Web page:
Yesterday Treasury Secretary Steven Mnuchin announced that they were extending the deadline for U.S. taxpayers to pay their taxes by 90 days, until July 15, 2020. This led to a great deal of confusion about the tax filing deadline. Do you have until July 15th to file your taxes? Or do you still have to file them by April 15th, but not pay them until July 15th? And what about state taxes? UPDATE: On March 20, 2020, the Federal administration stated that you do not have to file until July 15th. Read more about that here.
So here is the clarification: you have until July 15th to pay any taxes that you might owe, but you still have to file your tax return by April 15th, or you have to file an extension by April 15th, if you are going to go that route.
To further clarify, this new rule, which is being instituted under the broader authority provided by the U.S. having officially declared a national state of emergency over the Covid-19 Coronavirus, applies only to the first million dollars that you owe (and ten million for corporations). In other words, to the vast majority of Americans.
But, again, you must file your tax return, either way, by April 15th. “All you have to do is file your taxes,” said Mnuchin.
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In full, Mnuchin said “If you owe a payment to the IRS, you can defer up to one million dollars as an individual, and the reason why we are doing $1 million is because that covers lots of pass-throughs and small businesses, and $10 million to corporations, interest-free and penalty-free for 90 days. All you have to do is file your taxes, you’ll automatically not get charged interest and penalties.”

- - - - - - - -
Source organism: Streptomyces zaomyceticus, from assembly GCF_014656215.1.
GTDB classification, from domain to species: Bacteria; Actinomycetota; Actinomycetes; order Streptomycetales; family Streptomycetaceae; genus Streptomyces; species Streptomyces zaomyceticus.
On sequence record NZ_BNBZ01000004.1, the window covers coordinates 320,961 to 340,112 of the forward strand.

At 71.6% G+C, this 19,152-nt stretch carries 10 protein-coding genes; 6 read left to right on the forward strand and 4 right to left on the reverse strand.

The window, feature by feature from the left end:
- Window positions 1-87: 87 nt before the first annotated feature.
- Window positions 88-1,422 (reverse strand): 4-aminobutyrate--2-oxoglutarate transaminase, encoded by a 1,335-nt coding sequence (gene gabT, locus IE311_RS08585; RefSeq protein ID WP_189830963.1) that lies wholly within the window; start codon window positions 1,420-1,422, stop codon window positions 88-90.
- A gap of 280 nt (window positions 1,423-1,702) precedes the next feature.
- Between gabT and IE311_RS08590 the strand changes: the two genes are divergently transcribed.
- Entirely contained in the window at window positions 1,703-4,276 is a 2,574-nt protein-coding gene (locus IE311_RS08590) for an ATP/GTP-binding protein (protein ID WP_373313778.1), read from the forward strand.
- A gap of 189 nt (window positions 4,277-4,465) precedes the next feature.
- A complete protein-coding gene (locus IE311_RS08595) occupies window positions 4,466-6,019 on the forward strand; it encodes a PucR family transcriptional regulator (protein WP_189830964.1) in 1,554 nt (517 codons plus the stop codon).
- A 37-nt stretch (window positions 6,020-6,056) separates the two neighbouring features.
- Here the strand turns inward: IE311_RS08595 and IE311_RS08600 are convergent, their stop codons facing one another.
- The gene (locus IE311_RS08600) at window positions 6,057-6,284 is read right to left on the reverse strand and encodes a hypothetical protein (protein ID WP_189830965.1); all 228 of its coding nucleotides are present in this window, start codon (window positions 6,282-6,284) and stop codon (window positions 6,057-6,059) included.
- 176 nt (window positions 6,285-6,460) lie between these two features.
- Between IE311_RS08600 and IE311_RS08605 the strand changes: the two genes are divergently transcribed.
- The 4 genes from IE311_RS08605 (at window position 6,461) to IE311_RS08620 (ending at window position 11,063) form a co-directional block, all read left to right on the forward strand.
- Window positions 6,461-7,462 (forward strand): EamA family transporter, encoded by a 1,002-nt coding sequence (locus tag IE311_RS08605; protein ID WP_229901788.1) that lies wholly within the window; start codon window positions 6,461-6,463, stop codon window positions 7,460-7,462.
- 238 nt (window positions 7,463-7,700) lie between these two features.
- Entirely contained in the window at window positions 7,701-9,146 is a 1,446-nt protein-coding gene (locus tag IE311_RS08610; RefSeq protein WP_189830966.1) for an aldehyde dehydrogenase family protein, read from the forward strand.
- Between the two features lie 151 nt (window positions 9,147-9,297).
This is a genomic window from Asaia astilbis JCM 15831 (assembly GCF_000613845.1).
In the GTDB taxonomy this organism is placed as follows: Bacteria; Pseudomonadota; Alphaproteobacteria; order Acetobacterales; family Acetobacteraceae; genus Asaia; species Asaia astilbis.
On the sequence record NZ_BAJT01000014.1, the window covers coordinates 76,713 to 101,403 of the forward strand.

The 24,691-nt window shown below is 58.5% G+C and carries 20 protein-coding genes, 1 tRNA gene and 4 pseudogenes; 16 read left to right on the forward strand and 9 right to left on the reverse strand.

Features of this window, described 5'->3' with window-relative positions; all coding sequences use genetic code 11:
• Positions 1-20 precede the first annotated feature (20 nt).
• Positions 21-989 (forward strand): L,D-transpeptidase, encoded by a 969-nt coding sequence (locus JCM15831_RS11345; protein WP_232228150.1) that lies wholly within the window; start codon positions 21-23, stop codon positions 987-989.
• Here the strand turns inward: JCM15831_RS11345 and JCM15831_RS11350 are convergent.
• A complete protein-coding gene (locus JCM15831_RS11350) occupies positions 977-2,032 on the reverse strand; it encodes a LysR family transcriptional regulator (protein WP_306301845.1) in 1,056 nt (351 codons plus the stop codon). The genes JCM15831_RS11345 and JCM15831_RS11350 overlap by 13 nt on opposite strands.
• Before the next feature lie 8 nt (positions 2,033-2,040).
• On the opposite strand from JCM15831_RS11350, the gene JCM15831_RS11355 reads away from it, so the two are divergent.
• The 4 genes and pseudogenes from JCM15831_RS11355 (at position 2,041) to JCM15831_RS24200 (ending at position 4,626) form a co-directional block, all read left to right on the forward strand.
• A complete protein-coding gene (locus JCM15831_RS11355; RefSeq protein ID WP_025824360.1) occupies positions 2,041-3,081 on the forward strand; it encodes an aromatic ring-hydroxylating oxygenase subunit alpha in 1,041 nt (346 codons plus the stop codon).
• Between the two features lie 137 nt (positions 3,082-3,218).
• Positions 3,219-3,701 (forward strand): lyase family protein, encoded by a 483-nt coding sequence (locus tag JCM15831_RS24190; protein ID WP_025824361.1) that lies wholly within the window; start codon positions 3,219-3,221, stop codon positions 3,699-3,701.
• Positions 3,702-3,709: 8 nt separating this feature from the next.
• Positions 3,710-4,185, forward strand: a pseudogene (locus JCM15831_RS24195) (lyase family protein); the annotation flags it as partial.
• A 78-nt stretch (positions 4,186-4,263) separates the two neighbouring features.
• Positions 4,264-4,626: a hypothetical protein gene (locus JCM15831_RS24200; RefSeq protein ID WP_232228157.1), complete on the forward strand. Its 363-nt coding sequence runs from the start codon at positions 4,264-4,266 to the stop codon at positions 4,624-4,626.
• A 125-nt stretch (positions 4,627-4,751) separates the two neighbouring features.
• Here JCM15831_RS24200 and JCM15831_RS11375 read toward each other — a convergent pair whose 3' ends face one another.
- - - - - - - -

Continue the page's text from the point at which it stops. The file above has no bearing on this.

That last – that you will automatically not get charged interest and penalties, is the big deal. Almost anybody can file an extension on April 15th; an IRS extension is basically saying the IRS “I can’t actually file my taxes by the 4/15 deadline, and I want you to know that, so I’m filing this extension, and it is my intent to file my taxes before the extension deadline.” And typically, when one files an extension for one’s taxes, interest accrues, as may penalties.
And that interest, and those penalties, can really mount up. So, as we said, it is the 90 day interest-free grace period that is the big deal.
This should make filing your taxes a bit less onerous (or indeed scary). And to further help, the IRS offers a list of online services which offer low cost or even free online tax filing services at https://apps.irs.gov/app/freeFile/.
As for whether or not your state is going to provide similar relief, that of course differs from state to state. We have found this information at American Institute of CPAs to be the most up-to-date.
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